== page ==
The thinking of sinful men and women does not align with the will of God. Therefore, we must be careful to find God’s thoughts on this matter and not the thoughts of men who live in rebellion against God.
Getting Right With God (or, being justified)
Sadly, for the Pharisees, no one is justified by their works. “For by works of the law, no human being will be justified in his sight”. (Romans 3:20) Jesus did not confront the Pharisees just to make enemies of them. He really wanted them to see the truth.
Jesus said the law and the prophets were until John. (16) The Old Covenant was in force and operative until John came, followed by Jesus, proclaiming the arrival of Christ’s kingdom that we enter through grace by faith. That is the good news of the kingdom that was, and is preached.
Paul said it succinctly: for by grace you have been saved through faith. (Ephesians 2:8) If the Pharisees had stopped attempting justification by works and believed in Jesus, who stood right in front of them, they could have been saved, justified by God, and come into the kingdom. Then they would have begun to understand the mind of God and live to please him.
But the law still existed. It did not become void, as Jesus said. That is because it remains as the expression of God’s will for his people. His moral and ethical standards are captured there. One who lives to glorify God will be holy as God defined it. God does not change.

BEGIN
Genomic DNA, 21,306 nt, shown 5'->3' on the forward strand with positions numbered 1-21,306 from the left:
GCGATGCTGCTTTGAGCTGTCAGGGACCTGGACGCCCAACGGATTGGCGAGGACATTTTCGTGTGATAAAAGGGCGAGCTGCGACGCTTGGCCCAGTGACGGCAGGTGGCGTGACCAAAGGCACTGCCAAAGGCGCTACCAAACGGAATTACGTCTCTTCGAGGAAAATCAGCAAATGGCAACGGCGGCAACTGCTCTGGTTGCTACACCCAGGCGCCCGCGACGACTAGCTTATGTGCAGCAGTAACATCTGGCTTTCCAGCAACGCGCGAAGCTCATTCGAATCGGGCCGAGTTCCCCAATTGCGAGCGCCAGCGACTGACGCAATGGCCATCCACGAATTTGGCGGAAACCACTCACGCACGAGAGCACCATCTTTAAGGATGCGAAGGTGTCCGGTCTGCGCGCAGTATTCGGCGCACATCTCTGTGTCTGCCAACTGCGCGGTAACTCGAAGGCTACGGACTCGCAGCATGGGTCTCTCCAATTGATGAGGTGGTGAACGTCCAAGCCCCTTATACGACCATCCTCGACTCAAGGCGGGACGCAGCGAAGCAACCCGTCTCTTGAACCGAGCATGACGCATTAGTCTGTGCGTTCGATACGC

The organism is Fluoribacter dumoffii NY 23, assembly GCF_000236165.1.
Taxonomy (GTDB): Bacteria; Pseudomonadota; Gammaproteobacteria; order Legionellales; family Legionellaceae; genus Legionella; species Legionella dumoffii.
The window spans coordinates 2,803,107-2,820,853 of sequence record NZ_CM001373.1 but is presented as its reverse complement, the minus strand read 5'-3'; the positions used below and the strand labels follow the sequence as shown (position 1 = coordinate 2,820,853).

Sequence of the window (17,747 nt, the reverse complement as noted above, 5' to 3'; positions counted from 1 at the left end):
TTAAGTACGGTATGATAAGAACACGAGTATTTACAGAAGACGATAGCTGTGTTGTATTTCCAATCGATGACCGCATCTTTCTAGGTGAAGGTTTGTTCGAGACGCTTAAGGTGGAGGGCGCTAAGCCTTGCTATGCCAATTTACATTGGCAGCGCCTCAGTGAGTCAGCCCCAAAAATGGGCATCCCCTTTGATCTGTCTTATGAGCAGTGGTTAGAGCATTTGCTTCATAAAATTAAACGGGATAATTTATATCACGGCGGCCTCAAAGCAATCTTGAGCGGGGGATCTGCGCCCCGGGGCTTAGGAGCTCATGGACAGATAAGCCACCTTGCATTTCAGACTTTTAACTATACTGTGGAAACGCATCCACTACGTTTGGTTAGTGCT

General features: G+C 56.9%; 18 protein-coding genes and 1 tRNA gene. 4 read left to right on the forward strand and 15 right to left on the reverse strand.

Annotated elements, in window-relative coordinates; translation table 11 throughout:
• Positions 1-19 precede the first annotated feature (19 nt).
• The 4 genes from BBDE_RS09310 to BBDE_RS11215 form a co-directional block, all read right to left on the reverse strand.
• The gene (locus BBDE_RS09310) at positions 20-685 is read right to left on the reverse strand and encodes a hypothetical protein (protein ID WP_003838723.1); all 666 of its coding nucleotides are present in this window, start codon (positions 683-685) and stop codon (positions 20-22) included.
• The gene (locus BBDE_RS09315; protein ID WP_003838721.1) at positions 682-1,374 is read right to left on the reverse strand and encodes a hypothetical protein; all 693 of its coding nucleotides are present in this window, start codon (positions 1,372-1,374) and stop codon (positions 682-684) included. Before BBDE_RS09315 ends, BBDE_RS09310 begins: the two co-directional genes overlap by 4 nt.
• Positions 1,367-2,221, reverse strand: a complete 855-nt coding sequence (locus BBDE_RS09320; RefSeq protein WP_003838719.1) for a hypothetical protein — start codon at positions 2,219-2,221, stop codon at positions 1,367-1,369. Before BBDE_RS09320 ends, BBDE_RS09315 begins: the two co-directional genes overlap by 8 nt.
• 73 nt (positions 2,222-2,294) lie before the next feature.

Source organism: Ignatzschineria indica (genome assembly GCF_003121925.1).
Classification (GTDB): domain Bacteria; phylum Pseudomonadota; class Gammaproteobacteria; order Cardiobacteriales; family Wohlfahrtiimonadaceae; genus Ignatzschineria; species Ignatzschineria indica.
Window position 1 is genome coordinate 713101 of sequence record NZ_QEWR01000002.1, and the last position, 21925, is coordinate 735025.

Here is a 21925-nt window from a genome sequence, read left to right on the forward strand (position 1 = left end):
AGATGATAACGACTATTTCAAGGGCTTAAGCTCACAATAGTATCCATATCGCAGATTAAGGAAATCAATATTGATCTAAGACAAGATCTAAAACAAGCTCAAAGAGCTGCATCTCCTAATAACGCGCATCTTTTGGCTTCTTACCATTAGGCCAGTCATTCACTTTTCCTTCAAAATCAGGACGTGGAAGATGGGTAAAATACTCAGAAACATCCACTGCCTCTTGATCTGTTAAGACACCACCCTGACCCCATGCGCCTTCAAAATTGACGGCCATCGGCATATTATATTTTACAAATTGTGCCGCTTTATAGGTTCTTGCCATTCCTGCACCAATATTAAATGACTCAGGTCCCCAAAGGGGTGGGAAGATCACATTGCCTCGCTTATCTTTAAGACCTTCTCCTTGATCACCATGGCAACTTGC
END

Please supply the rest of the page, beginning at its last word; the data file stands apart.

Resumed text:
Jesus gave an example of the moral standards of God embodied in the law, one the Pharisees did not observe. He called divorce a sin that leads to adultery. (18) God’s desire is that married people remain married to each other.
In contrast, the Pharisees created many grounds for divorce for husbands. One rabbi wrote that a man could divorce his wife is she ruined his dinner. Jesus was showing the Pharisees that their claims to justification were invalid, because they did not obey God’s law where it was inconvenient. They could not be saved by works because their works fell short of God’s standards.
A problem with legalism is that we make up rules that make us look righteous. Then you obey the rules to impress others, to justify yourselves before men. But your heart is not given to Jesus. The rules become a burden that steal your joy and drive you away from Jesus, not to him.